Structural roles for human translation factor eIF3 in initiation of protein synthesis

Science. 2005 Dec 2;310(5753):1513-5. doi: 10.1126/science.1118977.


Protein synthesis in mammalian cells requires initiation factor eIF3, a approximately 750-kilodalton complex that controls assembly of 40S ribosomal subunits on messenger RNAs (mRNAs) bearing either a 5'-cap or an internal ribosome entry site (IRES). Cryo-electron microscopy reconstructions show that eIF3, a five-lobed particle, interacts with the hepatitis C virus (HCV) IRES RNA and the 5'-cap binding complex eIF4F via the same domain. Detailed modeling of eIF3 and eIF4F onto the 40S ribosomal subunit reveals that eIF3 uses eIF4F or the HCV IRES in structurally similar ways to position the mRNA strand near the exit site of 40S, promoting initiation complex assembly.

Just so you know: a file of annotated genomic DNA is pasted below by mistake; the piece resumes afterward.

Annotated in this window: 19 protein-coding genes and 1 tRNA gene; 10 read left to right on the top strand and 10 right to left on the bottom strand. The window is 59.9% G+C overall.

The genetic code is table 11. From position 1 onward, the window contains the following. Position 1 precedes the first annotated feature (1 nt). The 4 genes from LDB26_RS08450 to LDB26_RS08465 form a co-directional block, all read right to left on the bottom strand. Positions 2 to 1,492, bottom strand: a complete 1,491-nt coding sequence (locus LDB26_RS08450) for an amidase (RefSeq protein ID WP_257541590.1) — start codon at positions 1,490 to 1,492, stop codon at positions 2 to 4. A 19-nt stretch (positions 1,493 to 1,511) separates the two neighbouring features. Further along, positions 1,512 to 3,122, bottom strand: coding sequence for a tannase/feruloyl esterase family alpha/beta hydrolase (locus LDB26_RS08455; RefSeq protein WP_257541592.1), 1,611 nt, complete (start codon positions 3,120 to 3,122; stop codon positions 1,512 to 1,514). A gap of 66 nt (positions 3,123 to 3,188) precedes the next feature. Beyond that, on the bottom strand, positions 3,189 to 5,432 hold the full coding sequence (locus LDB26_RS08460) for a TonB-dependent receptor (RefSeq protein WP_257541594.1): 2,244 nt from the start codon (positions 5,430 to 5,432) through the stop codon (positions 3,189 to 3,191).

Publication types

  • Research Support, Non-U.S. Gov't

MeSH terms

  • Binding Sites
  • Eukaryotic Initiation Factor-3 / chemistry
  • Eukaryotic Initiation Factor-3 / physiology*
  • Eukaryotic Initiation Factor-3 / ultrastructure
  • Eukaryotic Initiation Factor-4F / metabolism
  • HeLa Cells
  • Hepacivirus / genetics
  • Humans
  • Models, Molecular
  • Protein Binding
  • Protein Biosynthesis / physiology*
  • Protein Conformation
  • RNA, Messenger / metabolism
  • RNA, Viral / metabolism
  • Ribosomes / metabolism
  • Structure-Activity Relationship


  • Eukaryotic Initiation Factor-3
  • Eukaryotic Initiation Factor-4F
  • RNA, Messenger
  • RNA, Viral